When I look at our Roadtrippers team as individuals expected to build something together, I'm surprised we lasted over a year.
I thought we'd have ground to a screeching halt when we grew from five people to 10, 15 to 30. One of the newest members of the team described us as "an island of misfit toys." I can't help but agree. We are the square pegs who never quite fit into the round holes. The big foot hunters, bronies, trombonists, travel geeks and culture nerds.
Rationality leads me to believe that diversity on the team means more good ideas. Good ideas fuel growth. Growth commands the need for process, and process often results in the stifling of creativity. Despite the odds, we aren't facing these problems that, they say, accompany growth. We have been able to maintain the core faculties of creativity and respect that drove our company into existence and are allowing our diversity of individuals to push the company in a positive direction to make a real impact in our city: Cincinnati, OH.
And that makes me wonder -- as a startup team, what makes us continue to grow?
On the Fringe
The Roadtrippers office is an old brewery. It was shut down during prohibition, opened again as a porcelain factory, and then abandoned for years. It's huge and it's beautifully ours. Cincinnati has been going through a rapid revitalization of a downtown area called Over-The-Rhine. OTR is where our office is located and where I live in my small, but wonderfully historic, studio apartment. Although some would see our brewery building as being beyond the "fringe of development," in my eyes, we're pushing the limits of revitalization and funneling jobs into a neighborhood that deserves to thrive.
Inside the building, we're re-vamping the space piece-by-piece. When our team grew to over 25 people, we built out another floor and moved in. When I say we built it, I mean that we literally stained the floors, busted out widows, painted walls, constructed desks and picked light fixtures. The floors are wooden, walls are brick, and the spatial energy is palpable.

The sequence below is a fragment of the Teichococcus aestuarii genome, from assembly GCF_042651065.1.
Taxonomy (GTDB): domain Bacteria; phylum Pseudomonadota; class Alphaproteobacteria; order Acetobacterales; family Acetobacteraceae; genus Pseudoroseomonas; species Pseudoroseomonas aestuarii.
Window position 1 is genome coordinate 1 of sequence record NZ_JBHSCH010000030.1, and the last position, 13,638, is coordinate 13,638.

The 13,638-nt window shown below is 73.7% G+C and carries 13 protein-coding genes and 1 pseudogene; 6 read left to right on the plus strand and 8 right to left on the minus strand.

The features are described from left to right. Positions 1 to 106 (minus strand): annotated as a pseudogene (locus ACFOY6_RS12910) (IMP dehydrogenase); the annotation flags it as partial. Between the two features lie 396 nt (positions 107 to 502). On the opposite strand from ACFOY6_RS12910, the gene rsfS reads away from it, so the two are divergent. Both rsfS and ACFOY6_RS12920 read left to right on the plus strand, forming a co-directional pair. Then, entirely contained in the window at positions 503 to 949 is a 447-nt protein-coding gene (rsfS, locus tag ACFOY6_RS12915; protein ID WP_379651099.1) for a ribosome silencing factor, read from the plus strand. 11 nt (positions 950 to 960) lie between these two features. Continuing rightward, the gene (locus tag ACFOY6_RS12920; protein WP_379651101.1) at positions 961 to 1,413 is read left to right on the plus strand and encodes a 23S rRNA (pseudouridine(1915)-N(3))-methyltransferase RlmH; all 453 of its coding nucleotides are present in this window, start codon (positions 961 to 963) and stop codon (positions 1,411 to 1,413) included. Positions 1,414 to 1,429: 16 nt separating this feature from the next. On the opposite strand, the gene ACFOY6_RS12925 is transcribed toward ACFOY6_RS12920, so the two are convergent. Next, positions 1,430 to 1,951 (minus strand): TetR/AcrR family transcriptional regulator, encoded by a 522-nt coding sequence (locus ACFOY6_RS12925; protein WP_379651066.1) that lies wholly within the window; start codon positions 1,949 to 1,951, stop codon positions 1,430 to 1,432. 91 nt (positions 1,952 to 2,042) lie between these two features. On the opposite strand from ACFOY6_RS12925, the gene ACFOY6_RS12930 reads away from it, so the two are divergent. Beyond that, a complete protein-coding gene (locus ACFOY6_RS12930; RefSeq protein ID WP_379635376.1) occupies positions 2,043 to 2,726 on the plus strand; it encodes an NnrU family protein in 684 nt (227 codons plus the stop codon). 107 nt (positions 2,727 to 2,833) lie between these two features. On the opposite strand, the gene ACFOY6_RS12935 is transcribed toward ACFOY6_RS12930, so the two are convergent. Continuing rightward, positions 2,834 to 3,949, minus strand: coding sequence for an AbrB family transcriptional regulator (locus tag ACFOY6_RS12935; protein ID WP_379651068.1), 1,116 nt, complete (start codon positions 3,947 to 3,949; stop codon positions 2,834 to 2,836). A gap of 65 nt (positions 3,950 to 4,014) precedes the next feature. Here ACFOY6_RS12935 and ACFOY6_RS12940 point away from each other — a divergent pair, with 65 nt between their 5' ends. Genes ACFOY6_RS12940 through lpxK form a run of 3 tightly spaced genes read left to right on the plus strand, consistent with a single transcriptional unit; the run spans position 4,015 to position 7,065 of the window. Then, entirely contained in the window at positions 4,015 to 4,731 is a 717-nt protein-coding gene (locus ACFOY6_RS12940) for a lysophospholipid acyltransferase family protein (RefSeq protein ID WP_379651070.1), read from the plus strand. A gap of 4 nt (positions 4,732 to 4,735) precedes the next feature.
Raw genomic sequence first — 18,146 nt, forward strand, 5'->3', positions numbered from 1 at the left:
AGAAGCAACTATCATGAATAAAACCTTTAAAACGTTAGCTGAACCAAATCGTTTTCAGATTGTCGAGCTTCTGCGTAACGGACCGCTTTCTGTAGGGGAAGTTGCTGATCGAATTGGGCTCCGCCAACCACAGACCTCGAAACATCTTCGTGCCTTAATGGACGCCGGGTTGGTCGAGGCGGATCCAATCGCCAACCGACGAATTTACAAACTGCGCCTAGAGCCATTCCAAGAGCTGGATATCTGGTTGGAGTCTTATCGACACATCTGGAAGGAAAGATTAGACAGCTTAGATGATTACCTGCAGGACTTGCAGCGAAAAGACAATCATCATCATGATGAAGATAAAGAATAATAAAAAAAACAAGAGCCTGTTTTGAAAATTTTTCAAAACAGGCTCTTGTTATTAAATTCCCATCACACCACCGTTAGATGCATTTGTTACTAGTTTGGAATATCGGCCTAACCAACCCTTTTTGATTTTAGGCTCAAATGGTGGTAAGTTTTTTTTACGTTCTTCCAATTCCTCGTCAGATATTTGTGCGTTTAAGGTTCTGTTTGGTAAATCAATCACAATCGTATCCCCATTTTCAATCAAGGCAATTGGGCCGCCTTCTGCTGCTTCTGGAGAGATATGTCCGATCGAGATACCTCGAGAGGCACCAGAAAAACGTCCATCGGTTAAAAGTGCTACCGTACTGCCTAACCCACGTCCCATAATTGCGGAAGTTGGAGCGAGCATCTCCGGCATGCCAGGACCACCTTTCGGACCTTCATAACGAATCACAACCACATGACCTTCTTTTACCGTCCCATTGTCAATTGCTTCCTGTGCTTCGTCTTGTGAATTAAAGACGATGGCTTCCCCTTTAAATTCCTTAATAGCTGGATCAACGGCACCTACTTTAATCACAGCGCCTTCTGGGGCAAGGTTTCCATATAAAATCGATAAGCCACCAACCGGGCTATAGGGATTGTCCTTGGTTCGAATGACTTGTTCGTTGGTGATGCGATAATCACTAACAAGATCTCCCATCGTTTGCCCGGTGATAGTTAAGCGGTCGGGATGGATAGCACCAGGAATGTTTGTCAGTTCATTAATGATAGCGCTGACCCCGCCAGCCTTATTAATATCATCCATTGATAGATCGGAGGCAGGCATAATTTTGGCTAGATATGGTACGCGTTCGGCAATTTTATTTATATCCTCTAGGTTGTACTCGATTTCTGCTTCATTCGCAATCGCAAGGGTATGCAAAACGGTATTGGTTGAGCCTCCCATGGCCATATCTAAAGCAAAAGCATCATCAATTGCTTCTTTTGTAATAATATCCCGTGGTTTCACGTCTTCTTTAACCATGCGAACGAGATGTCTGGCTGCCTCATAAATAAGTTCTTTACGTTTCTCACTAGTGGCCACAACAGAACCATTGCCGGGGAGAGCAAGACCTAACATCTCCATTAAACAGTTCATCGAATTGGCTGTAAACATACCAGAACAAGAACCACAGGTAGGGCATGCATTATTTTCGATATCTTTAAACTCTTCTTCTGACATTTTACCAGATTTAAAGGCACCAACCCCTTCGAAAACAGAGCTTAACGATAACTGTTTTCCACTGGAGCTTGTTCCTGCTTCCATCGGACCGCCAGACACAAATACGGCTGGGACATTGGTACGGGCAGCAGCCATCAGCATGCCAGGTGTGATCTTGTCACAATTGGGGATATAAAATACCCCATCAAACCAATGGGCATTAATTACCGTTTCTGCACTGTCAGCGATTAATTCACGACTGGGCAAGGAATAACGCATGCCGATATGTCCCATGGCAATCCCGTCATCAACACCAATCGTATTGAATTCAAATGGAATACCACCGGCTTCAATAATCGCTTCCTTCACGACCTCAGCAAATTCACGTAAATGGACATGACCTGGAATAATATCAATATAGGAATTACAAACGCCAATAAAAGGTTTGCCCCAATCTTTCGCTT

We "own" the office space in every sense of the word. Our office space grows with our product, becoming the physical manifestation of our company. This personalized, positive work environment helps us work toward our common goal as a company. The visible availability of more space to expand into helps us envision our potential (and put in those extra hours on nights and weekends).
"Happiness is a present tense emotion" is one of those personal mantras under which I try to live my life. I really believe that happiness only comes from existing in the moment and feeling in the now.
I've had stints in different jobs with nonprofits and corporate giants, done independent consulting work and more. It's different for everyone, but for most it seems that happiness stems from who you work with, how much you work, and the level of fulfillment you get from of your work. My happiness at Roadtrippers far surpasses that of my other jobs and it's due to the environment of respect that runs the team.
Our CEO, James, is a visionary. He harnesses detail, creativity, balance and a respect for people that is rare. His thoughts are objective, sincere and always straightforward. Most importantly, he's created the culture of respect on our team that is making us plow forward, appreciating the present, while still thinking into the future.
A Ripple Effect
The media circulates fantasy stories of startups on the coasts, and it makes me feel like every startup is equipped with Ping-Pong champions, unicorns making your lunch, a craft brew hour (daily at 11 a.m.) and a four-hour work week. These things don't close the loop of happiness. They're relevant pieces (especially the unicorns) to creating fulfilling jobs, but they're just pieces of the puzzle.
People need to feel valued, opinions need to be heard, feedback needs to be plentiful and small tasks need to be linked to a broader vision. Roadtrippers has created 30 (soon to be more) jobs in Cincinnati where people can feel that type of significant, empowering job fulfillment. To me, impacting 30 people's day-to-day lives is just as important as creating a startup powerhouse that will someday take over the world. It's a temporal, present tense, real impact that's felt outside of the brewery walls.
Roadtrippers.com -- misfits wanted.
This blog post is part of a series produced by The Huffington Post and Venture for America, in conjunction with the Venture for America Innovation Fund. Right now, seven teams of VFA Fellows are competing for access to $20,000 to get projects off the ground and make an impact in in Detroit, Providence, Cincinnati and New Orleans. To see all the other posts in the series, click here. For more information about Venture for America, click here.